There are hopes that a new trail from Cochrane to Canmore will soon be completed, which will add a portion to the Trans Canada Trails’ (TCT) Great Trail, a network of recreational trails throughout Canada that link the country together.
Trans Canada Trail (TCT) is a non-profit organization that supports the development of The Great Trail and as a community-based project, TCT does not own or operate any section of the trail.
According to Alex Baum, a project lead and local advocate for the path, Alberta’s TCT pathway is only 60 per cent complete.
“Some of the provinces and territories are already 100 per cent done.
“My wife and I just enjoy what this part of the country lends itself to. We can hardly wait till the weekend gets here to be out doing some adventurous things outdoors. We’re not alone cause we’re all here for variations of that,” Baum said.
“As we kind of looked at what’s all happening around us, you know the legacy trail from Canmore to Banff and the blossoming of that trail and what it’s meant to those two communities. We watched even our trails in Cochrane here and what it’s doing to our community.”
There are several things that need to come together for the trail to become a reality, “including negotiating with the leaders of the Stoney Nakoda Nation, as the trail would have to cut through their land to connect with Canmore,” as stated in the Cochrane Eagle.
“The Stoney Nakoda, our neighbours, they’re doing their best to dream the dream with us,” Baum said.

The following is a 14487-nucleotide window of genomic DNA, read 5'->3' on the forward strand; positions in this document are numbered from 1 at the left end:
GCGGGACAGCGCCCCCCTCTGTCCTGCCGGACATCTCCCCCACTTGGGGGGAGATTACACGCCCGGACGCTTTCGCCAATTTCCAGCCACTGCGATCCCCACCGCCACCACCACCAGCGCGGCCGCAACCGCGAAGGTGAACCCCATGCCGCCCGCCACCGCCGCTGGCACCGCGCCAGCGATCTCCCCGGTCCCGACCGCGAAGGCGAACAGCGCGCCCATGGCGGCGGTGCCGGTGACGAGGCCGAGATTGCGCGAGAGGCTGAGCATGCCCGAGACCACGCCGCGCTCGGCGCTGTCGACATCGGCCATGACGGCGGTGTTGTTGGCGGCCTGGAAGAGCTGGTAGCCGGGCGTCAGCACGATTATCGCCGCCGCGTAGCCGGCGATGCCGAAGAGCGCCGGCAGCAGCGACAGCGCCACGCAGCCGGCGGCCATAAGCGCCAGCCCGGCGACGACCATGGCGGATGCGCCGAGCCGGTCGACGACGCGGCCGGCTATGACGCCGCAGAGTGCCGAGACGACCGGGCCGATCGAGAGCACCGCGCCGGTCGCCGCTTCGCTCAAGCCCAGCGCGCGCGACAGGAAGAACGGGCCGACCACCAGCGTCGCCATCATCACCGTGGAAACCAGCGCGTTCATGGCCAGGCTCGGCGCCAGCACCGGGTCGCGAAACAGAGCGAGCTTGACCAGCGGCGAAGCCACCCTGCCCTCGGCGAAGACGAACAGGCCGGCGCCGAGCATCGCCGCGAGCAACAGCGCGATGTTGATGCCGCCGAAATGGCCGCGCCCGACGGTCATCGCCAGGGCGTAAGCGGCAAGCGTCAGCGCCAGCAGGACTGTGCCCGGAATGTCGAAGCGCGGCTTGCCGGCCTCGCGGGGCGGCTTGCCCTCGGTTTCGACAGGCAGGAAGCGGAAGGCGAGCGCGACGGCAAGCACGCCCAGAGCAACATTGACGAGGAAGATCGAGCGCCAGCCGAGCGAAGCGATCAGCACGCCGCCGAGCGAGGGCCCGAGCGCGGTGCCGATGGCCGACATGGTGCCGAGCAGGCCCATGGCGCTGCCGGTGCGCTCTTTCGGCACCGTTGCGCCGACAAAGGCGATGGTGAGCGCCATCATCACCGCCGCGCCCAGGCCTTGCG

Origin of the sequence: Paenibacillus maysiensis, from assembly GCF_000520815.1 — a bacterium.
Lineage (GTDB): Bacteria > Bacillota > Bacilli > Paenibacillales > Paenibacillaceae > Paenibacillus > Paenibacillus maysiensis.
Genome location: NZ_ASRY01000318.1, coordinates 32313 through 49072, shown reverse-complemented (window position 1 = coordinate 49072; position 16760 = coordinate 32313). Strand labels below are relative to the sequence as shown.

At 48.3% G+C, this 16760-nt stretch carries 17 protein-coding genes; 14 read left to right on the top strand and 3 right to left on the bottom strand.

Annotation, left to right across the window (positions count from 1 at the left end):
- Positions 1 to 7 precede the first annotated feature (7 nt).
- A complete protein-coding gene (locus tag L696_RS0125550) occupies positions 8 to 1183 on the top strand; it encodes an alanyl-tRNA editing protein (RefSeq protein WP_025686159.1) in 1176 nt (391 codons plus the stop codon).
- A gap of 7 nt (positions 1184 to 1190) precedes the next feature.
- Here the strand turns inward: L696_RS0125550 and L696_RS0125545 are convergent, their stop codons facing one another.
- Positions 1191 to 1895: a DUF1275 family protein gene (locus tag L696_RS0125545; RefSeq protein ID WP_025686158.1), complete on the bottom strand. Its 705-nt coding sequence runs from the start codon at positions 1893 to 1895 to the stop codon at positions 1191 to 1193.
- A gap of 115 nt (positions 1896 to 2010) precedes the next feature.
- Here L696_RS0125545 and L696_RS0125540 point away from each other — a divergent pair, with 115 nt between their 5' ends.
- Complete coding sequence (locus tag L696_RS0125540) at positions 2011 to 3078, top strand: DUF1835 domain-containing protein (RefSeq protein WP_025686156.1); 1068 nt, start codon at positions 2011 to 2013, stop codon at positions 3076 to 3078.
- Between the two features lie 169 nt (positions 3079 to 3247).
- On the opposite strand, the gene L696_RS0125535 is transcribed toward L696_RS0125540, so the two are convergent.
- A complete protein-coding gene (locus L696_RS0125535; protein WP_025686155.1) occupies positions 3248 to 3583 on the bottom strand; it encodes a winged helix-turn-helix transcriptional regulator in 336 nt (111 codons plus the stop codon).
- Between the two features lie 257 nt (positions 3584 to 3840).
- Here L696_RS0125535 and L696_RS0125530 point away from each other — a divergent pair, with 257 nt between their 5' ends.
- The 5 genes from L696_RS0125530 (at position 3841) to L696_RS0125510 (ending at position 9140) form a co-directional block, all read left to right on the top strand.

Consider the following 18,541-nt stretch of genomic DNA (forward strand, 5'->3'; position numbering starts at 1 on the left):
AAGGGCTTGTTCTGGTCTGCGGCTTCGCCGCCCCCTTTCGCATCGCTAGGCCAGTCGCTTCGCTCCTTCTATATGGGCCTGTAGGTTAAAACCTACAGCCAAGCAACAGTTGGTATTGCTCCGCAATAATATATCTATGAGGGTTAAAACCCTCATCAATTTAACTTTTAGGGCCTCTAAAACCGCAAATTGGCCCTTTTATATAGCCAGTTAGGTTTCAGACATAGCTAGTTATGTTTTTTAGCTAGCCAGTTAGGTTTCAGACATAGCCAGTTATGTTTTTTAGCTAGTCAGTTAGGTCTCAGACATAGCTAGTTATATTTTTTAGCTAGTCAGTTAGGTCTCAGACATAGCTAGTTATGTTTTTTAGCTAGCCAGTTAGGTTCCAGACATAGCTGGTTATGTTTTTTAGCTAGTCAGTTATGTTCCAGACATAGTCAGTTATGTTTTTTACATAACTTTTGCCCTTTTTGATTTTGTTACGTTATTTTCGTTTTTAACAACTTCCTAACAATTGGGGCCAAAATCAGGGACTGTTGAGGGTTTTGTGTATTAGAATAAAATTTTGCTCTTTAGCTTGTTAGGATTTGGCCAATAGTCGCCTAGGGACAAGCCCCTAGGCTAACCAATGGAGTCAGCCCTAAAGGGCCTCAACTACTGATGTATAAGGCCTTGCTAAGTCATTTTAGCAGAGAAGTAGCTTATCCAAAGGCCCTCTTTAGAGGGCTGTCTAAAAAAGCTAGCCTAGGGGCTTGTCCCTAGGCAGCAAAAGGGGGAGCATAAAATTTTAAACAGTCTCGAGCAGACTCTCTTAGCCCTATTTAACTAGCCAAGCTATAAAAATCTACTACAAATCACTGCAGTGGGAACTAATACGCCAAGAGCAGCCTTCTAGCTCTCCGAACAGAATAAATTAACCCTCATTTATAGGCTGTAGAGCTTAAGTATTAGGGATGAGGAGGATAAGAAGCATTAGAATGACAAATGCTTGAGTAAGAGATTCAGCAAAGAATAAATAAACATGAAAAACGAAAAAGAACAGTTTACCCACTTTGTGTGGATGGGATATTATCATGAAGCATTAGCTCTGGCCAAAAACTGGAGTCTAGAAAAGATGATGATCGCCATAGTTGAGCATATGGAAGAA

“The province is discussing the Highway 22 1A intersection and among those discussions is the 1A expansion which is drastically over due. So all of those provincial discussions would assist in many ways the possibility of the great trails coming through our communities,” Baum said.
A statement from the three Stoney Nakoda Chiefs said the nation is involved in the visionary planning.
“As with all development in the Bow Corridor, the Nation would be pleased to participate in this visioning and will assess whether such a trail through our territory would be an enhancement to our community,” the statement read.
“As Nakoda people we are a welcoming Nation and already have highways and railways travelling through our lands. At the present time, the highway between Canmore and Cochrane is unsafe and we are looking to the federal and provincial governments to make the highways safe. If the highway is made safe for travel, adding a trail to this highway route might be an economic benefit to our community. We will continue to monitor this visioning process to see if that is the case.”
Trisha Kaplan, Trail Development Manager for Western and Northern Canada, said each trail is developed by locals with the help of the TCT group.
“This may be a local group, municipality, provincial government, or Indigenous community. TCT works with these partners, providing funding and other support for the development of the trail. Highway upgrades also present an opportunity for trail development and improvements,” Kaplan said, adding there are a number of trails that run through First Nation territory.
“When a trail is developed by a local group, including Indigenous communities, other authorities and stakeholders are consulted on the project. TCT also looks to see if there is local support for the project before registering a new section of the Trail with our network. All Trail sections must be built by, or in cooperation with, the local authority.”